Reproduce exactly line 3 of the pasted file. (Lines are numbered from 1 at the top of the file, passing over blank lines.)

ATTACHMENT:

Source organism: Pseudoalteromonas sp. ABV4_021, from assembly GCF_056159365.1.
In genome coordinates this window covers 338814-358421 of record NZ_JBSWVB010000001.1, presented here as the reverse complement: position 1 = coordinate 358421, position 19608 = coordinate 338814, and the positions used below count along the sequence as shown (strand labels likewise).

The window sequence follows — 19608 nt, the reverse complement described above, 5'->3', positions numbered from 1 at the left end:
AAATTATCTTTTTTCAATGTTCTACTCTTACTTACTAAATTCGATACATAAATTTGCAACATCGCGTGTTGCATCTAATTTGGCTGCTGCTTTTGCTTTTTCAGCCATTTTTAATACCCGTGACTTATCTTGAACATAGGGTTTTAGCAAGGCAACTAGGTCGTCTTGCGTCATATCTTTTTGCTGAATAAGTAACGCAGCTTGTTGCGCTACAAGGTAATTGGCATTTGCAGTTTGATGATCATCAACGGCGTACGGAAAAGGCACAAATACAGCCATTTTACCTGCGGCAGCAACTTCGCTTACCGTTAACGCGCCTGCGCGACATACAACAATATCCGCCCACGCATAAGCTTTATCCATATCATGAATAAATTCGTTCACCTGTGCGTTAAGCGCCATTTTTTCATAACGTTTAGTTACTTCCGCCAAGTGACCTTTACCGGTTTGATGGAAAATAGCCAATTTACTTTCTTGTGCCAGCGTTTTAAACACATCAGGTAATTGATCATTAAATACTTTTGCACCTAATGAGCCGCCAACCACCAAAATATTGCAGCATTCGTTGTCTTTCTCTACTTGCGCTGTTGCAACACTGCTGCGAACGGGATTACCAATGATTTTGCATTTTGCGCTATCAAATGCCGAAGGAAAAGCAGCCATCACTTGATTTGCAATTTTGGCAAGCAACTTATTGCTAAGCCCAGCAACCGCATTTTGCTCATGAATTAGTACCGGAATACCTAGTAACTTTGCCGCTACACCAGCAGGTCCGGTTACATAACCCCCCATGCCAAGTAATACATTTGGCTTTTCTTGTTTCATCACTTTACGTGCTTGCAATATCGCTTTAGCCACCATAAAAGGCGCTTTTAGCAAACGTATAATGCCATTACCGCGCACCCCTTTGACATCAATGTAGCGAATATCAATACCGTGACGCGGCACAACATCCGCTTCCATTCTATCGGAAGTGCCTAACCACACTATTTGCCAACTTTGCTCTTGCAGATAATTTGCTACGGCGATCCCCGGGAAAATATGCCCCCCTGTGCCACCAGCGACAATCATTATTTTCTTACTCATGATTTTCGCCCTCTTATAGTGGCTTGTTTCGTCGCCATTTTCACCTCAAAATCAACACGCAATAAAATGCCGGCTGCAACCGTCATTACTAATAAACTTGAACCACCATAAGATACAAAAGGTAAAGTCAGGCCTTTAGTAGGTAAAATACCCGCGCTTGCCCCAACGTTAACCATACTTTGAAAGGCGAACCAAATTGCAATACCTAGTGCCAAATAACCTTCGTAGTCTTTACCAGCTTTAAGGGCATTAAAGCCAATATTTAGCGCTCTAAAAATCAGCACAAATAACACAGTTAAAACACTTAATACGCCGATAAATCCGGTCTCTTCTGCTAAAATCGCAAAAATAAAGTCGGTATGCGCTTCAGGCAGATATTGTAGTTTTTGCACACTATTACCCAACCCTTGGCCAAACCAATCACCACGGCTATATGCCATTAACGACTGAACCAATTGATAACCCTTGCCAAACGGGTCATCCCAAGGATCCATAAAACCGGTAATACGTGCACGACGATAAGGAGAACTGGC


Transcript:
The window sequence follows — 19608 nt, the reverse complement described above, 5'->3', positions numbered from 1 at the left end: